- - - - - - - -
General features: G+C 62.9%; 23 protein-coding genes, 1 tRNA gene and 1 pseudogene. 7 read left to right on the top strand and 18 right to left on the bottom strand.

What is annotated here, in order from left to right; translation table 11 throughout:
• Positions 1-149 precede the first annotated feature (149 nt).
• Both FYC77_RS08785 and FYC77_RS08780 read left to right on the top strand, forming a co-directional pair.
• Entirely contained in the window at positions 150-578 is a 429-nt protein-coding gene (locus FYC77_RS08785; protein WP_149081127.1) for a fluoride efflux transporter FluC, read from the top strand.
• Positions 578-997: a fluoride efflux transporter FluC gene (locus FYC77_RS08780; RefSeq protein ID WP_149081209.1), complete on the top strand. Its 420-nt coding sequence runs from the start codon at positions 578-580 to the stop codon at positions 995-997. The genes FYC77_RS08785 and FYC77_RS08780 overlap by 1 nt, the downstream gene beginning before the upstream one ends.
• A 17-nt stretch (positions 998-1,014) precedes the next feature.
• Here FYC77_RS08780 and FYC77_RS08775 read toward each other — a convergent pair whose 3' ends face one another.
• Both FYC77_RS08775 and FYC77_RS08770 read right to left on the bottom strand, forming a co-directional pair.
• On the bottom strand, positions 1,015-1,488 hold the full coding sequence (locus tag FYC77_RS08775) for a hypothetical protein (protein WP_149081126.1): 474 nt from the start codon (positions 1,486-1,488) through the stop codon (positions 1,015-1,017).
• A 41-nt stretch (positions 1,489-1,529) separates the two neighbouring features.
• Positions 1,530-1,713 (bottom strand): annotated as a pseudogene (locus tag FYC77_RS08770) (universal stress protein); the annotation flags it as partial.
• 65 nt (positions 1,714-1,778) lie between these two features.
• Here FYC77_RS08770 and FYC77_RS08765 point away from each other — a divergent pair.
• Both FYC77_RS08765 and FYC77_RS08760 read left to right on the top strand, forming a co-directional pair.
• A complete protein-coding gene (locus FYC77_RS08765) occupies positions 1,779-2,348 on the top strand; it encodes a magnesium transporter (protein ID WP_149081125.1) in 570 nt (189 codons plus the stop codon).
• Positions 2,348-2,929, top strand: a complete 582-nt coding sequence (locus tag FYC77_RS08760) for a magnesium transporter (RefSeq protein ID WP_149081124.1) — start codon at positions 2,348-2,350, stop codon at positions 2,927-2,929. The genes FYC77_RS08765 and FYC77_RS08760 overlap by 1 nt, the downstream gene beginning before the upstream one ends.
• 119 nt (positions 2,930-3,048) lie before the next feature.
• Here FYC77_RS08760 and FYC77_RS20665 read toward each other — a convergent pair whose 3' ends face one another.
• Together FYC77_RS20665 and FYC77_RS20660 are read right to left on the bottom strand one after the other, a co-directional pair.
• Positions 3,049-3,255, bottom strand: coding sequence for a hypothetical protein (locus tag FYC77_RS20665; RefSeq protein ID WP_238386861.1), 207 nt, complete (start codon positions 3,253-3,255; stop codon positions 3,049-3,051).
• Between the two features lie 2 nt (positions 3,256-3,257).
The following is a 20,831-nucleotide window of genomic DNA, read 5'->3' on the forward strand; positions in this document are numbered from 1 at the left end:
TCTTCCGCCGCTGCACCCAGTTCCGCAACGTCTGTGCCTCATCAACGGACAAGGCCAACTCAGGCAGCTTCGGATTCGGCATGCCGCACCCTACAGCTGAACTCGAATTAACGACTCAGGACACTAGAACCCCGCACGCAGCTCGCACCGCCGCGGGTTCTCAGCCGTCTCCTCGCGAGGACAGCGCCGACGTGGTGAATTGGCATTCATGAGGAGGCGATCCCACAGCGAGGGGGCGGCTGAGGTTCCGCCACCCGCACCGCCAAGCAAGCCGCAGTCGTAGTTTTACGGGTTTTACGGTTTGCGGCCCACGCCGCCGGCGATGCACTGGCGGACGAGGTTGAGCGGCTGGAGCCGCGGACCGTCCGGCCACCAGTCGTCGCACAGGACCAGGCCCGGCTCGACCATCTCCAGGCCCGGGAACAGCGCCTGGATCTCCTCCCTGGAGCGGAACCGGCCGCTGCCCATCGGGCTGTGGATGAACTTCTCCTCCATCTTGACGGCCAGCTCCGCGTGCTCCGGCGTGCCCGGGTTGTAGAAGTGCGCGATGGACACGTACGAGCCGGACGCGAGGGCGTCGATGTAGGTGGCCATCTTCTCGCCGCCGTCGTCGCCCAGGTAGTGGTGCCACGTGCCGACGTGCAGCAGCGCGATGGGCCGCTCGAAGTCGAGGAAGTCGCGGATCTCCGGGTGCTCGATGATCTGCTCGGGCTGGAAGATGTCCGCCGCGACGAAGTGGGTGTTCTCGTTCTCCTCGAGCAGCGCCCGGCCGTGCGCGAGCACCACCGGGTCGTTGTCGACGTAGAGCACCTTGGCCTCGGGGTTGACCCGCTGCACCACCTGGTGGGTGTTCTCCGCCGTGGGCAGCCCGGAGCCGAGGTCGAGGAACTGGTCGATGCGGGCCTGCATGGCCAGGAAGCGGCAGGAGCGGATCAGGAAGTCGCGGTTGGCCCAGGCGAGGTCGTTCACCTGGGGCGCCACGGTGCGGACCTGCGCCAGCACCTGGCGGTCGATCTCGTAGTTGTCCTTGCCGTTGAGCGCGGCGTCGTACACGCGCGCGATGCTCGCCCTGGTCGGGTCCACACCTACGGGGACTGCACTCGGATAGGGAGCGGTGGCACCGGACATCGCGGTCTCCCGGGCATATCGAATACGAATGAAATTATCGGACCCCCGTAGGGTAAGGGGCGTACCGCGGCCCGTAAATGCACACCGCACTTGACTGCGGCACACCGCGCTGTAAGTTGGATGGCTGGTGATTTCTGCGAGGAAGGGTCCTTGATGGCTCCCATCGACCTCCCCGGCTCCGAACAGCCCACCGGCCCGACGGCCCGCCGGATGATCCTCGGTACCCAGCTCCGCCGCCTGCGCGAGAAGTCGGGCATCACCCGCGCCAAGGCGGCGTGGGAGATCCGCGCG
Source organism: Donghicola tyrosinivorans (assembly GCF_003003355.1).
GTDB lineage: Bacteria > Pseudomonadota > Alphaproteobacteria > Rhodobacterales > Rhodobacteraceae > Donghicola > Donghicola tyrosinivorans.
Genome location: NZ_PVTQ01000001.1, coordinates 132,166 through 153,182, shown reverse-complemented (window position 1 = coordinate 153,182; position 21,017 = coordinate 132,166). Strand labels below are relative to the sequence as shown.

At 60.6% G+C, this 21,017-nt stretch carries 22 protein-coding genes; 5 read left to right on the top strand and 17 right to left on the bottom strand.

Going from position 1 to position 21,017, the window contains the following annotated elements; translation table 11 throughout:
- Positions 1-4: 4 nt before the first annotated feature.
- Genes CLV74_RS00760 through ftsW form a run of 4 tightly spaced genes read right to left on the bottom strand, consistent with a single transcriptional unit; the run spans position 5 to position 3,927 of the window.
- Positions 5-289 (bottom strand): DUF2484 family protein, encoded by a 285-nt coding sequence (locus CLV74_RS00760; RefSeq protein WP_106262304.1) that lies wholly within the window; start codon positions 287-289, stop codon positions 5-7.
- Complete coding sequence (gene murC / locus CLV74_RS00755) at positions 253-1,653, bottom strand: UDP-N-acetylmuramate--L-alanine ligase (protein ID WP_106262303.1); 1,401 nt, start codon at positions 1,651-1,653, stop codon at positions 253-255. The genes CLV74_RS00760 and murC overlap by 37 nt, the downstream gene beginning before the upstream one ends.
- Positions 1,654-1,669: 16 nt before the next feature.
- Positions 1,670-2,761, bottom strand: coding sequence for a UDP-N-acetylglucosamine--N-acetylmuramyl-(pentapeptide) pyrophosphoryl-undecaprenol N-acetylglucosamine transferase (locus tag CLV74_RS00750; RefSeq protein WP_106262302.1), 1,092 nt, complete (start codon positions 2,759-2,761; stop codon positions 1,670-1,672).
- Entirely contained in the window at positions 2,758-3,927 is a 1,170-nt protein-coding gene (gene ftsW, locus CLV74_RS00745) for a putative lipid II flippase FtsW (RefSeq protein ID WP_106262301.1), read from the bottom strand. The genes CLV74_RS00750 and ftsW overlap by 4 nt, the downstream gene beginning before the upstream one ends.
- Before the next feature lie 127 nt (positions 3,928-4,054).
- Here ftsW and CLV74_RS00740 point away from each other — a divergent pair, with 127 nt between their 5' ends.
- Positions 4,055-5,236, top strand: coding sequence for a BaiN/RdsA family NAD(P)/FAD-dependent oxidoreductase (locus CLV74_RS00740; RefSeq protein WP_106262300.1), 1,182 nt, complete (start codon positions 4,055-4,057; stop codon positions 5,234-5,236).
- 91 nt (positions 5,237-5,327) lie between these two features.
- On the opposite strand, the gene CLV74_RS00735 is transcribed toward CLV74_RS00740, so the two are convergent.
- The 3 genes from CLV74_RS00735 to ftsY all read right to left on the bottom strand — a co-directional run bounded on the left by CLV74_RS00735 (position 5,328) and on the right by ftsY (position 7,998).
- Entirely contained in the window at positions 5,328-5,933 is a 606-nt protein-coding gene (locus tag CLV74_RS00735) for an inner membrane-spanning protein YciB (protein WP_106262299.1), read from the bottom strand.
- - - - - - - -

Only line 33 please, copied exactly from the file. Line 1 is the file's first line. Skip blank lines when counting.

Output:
- Complete coding sequence (gene murC / locus CLV74_RS00755) at positions 253-1,653, bottom strand: UDP-N-acetylmuramate--L-alanine ligase (protein ID WP_106262303.1); 1,401 nt, start codon at positions 1,651-1,653, stop codon at positions 253-255. The genes CLV74_RS00760 and murC overlap by 37 nt, the downstream gene beginning before the upstream one ends.